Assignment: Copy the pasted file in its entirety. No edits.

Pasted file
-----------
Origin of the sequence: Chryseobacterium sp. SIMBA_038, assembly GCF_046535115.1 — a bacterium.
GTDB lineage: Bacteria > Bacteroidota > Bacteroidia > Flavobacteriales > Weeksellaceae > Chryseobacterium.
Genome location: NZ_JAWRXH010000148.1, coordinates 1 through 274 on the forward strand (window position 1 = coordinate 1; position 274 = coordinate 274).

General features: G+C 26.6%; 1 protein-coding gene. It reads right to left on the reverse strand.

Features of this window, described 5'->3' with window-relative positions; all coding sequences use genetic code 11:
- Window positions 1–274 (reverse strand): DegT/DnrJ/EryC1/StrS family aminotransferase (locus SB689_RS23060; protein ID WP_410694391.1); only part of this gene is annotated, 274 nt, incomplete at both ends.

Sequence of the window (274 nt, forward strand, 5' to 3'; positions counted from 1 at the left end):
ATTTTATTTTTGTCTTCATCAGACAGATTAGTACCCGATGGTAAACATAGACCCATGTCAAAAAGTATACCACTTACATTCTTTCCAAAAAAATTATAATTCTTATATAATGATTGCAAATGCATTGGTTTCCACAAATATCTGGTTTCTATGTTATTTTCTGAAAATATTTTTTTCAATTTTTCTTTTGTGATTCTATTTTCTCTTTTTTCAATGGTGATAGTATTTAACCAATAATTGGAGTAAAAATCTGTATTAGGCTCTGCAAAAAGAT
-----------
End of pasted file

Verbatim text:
Origin of the sequence: Chryseobacterium sp. SIMBA_038, assembly GCF_046535115.1 — a bacterium.
GTDB lineage: Bacteria > Bacteroidota > Bacteroidia > Flavobacteriales > Weeksellaceae > Chryseobacterium.
Genome location: NZ_JAWRXH010000148.1, coordinates 1 through 274 on the forward strand (window position 1 = coordinate 1; position 274 = coordinate 274).

General features: G+C 26.6%; 1 protein-coding gene. It reads right to left on the reverse strand.

Features of this window, described 5'->3' with window-relative positions; all coding sequences use genetic code 11:
- Window positions 1–274 (reverse strand): DegT/DnrJ/EryC1/StrS family aminotransferase (locus SB689_RS23060; protein ID WP_410694391.1); only part of this gene is annotated, 274 nt, incomplete at both ends.

Sequence of the window (274 nt, forward strand, 5' to 3'; positions counted from 1 at the left end):
ATTTTATTTTTGTCTTCATCAGACAGATTAGTACCCGATGGTAAACATAGACCCATGTCAAAAAGTATACCACTTACATTCTTTCCAAAAAAATTATAATTCTTATATAATGATTGCAAATGCATTGGTTTCCACAAATATCTGGTTTCTATGTTATTTTCTGAAAATATTTTTTTCAATTTTTCTTTTGTGATTCTATTTTCTCTTTTTTCAATGGTGATAGTATTTAACCAATAATTGGAGTAAAAATCTGTATTAGGCTCTGCAAAAAGAT